The right way to fight

I want to bring together a raft of ideas to fight our fight within the law and avoid the twin perils of mass suspension (No to QASA) and wasted costs orders. Hopefully also Sun headlines on the lines of
RAPE VICTIM ABANDONED BY STRIKING BARRISTER

Oh yes they would!

1. The Chairman of the Bar and the CBA and the Circuit Leaders should write an open letter to all the main papers indicating the unprecedented level of anger at the criminal bar on the inadequacy of QASA and the continuing fear that BVT will in time devastate access to justice. It should avoid threats but pull no punches.

2. Two hundred Criminal silks should sign a similar round robin. I am only too happy to write the first draft.

3. We should appoint as soon as possible a first class spokesman to be at the front of all our major communication. This need not be a lawyer – I would settle for a top media journalist.

3. The bar should choose at once a really good small team of our very best communicators on each circuit to explain to the public our legitimate deep concerns. Then we should approach all the media outlets open to us to offer a spokesperson available at all times. We must include young barristers in the team.

4. As part of all communication, we must have available real life fee examples which make plain the true figure after deduction of our chambers and other expenses. Every criminal barrister could provide such an example and that could be then set against comparative GP or consultant figures for a similar period.

5 We need one criminal barrister to adopt, monitor and write to each major provincial newspaper along the lines of the excellent recent article in the Northern Echo.

6. We should rebuild a parliamentary consensus using the bar contacts in both Houses. This should be done on a highly organised basis from a specific bar subcommittee.

7. We should seek public debate with the Lord Chancellor and the Regulator via Today, Newsnight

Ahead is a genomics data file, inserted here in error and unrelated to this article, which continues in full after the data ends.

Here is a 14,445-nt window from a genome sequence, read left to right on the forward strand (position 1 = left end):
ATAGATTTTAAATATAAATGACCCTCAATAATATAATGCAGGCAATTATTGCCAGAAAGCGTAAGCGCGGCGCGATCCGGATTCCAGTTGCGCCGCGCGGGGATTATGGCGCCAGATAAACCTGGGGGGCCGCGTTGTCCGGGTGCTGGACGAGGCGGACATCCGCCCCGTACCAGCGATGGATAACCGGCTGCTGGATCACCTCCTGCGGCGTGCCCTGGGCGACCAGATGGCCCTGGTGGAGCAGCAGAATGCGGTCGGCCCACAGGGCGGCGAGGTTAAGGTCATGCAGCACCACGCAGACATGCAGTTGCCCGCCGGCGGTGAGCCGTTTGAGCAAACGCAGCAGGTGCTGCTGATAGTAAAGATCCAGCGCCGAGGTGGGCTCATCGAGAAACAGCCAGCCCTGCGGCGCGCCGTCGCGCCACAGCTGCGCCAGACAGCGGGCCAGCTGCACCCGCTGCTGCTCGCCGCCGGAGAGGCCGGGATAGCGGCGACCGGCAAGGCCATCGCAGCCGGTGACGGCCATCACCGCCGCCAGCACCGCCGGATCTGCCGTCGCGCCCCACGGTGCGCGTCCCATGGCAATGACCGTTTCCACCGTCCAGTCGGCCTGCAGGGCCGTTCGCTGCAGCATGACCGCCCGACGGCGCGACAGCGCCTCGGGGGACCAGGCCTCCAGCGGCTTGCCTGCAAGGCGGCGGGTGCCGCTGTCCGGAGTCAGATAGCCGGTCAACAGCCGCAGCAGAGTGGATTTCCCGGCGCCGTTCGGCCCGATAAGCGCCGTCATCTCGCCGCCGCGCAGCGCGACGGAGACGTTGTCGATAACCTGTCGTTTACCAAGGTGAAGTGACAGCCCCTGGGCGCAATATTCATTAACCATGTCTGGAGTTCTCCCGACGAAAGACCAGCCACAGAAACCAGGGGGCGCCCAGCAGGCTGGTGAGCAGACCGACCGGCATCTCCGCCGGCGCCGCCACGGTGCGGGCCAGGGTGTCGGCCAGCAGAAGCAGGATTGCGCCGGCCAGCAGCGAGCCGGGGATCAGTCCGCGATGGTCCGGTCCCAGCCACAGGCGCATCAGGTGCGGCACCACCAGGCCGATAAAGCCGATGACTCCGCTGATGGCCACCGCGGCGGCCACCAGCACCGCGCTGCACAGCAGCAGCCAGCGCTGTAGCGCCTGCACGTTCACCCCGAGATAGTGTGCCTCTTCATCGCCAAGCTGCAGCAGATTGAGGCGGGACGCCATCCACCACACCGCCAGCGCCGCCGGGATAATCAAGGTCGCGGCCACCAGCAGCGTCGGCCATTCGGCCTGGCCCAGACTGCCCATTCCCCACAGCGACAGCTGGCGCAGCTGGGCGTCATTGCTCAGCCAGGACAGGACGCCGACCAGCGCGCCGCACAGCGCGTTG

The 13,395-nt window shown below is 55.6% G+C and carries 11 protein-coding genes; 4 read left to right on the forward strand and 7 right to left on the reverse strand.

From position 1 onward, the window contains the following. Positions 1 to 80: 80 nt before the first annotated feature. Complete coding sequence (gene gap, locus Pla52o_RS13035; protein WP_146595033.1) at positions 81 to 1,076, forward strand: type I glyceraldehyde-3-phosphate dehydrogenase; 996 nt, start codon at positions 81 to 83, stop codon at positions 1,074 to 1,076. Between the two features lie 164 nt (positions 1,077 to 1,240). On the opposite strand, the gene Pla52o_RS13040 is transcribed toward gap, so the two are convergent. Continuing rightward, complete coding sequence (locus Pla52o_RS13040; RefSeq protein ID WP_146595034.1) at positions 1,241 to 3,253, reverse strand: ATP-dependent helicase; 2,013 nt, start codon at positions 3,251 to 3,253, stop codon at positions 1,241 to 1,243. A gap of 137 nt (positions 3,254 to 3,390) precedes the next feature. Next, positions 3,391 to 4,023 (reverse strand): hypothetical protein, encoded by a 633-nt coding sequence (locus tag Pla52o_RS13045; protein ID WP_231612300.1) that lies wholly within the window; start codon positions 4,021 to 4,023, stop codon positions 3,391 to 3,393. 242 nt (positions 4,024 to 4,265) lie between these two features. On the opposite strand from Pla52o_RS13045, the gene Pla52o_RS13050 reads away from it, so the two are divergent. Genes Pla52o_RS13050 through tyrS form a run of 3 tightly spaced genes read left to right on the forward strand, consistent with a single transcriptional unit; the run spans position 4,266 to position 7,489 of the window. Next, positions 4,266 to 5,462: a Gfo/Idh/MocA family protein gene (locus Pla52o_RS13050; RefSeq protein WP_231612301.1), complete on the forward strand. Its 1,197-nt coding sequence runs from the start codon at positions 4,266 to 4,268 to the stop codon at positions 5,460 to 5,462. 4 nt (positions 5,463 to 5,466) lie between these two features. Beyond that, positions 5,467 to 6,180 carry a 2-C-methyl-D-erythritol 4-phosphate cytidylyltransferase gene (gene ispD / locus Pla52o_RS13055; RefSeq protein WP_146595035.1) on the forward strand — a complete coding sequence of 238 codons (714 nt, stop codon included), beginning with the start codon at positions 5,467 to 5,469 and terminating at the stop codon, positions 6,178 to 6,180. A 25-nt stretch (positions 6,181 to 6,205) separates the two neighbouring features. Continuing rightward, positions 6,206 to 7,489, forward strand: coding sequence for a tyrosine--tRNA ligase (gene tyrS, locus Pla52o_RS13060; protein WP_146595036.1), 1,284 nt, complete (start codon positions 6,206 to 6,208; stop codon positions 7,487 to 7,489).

etc. Refusal to participate should be made public.

8. We should address bar poverty within chambers by creating a minimum chambers bar wage and address our structures so that no one fell below that sum. If that means a major financial upheaval, well that is what the spirit of unity should be proud to have achieved. Or simply create within each set a simple hardship fund administered with discretion. And real depression must be addressed by professional help such as Law Care. I would even suggest a Chambers welfare officer.

9. We should trump QASA by introducing our own high quality QA scheme. We should consider recruiting retired judges to help. We should be proud to claim that we have a far better scheme operating in the public interest.

10. We should be open immediately to a real growth in alternative business structures. That would bring ex police officers on board when required to take proofs for Direct access case and solicitors in house.

11. We need to coordinate support for our solicitors facing unprecedented change

12. We should promote circuit growth by reduced subscriptions and subsidised events for barristers under five years call.

It is a motley and incomplete list and some ideas will be rejected out of hand. That doesn’t matter. Improve it by your own ideas. Just don’t let unprecedented anger lead to indefensible action.
That way we can win. Ultimately reason will prevail.

Nigel Pascoe QC

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